“The young women who attend CPAC are spectacular. No kidding: What’s up with this concentration of incredibly attractive young, conservative women? It’s noticeable and remarkable. They are beautiful and stylish in the way French women often are, which is to say in their own way, not in a conforming or predictable way. They all look like the girl the high school quarterback wants to date, and they are confident, relaxed, and smart, joking amongst themselves.”

He has an explanation for this incredible beauty: daring to read Ayn Rand makes young women “the prettiest, smartest girls” because they have an inner confidence. Scanlon’s wife told him that it’s because these women don’t act like boys which is ugly and they are willing to take fashion risks like Parisian trendsetters. In addition, Scanlon thinks that women get wrinkles from being “politically correct.” In essence, conservative women are “freer” because they don’t have to think. And of course, because God favors registered Republicans. Now we know what religious Republicans are thinking about at CPAC.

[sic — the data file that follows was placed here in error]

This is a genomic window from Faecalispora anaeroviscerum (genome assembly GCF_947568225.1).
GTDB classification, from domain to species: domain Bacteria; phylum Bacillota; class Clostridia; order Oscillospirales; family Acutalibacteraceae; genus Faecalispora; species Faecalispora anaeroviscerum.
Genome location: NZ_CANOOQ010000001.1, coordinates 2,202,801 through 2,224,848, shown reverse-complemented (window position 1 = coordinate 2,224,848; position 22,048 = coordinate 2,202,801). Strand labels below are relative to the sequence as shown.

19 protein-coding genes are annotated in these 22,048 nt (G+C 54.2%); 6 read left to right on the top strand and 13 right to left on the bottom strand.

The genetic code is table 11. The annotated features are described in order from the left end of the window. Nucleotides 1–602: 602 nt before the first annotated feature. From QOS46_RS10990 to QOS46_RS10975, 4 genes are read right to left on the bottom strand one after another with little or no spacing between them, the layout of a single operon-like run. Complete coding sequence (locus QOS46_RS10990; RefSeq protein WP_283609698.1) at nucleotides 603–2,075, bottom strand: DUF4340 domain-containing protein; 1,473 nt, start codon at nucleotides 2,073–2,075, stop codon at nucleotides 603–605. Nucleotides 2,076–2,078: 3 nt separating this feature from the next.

In addition to ogling young women at CPAC, Republicans are writing letters in support of former Speaker of the House Dennis Hastert and asking for leniency for the recently-convicted child molester. Among 40 letters of support for Hastert is one from Rep. Tom DeLay, the former House majority whip who helped make Hastert the speaker and wrote that he is a man of “strong faith” and “great integrity.” DeLay wrote:

“We all have our flaws, but Dennis Hastert has very few. He doesn’t deserve what he is going through. I ask that you consider the man that is before you and give him leniency where you can.”

Dennis HastertWhile part of the movement to impeach President Bill Clinton over an extramarital affair between consenting adults, Hastert covered up Rep. Mark Foley’s inappropriate relationships with young Congressional male pages. Legislators in southern states are in a panic about molesters in their women’s bathrooms. Lawmakers, here’s what a child molester looks like. The sentencing for the man who was two heartbeats away from the presidency for eight years is this coming Wednesday. It is not for his molesting children but instead for a financial crime. (More about Hastert here.)